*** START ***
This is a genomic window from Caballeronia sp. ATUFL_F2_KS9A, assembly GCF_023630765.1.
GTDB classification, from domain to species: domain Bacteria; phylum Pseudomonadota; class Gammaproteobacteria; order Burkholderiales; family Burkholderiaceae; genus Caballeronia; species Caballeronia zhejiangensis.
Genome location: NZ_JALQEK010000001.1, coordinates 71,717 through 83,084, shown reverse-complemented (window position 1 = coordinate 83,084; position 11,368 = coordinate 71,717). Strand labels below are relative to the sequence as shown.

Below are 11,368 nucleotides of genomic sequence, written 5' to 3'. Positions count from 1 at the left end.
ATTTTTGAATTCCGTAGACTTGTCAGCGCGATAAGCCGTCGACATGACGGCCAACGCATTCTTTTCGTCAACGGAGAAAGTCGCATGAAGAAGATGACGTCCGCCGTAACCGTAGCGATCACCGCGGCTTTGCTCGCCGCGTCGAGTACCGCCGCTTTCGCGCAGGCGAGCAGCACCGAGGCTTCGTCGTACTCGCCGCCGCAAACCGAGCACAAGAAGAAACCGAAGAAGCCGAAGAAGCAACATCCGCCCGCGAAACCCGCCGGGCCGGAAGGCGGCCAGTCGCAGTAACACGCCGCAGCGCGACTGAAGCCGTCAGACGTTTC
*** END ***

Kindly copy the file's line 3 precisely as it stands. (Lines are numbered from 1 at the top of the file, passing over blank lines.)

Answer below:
Genome location: NZ_JALQEK010000001.1, coordinates 71,717 through 83,084, shown reverse-complemented (window position 1 = coordinate 83,084; position 11,368 = coordinate 71,717). Strand labels below are relative to the sequence as shown.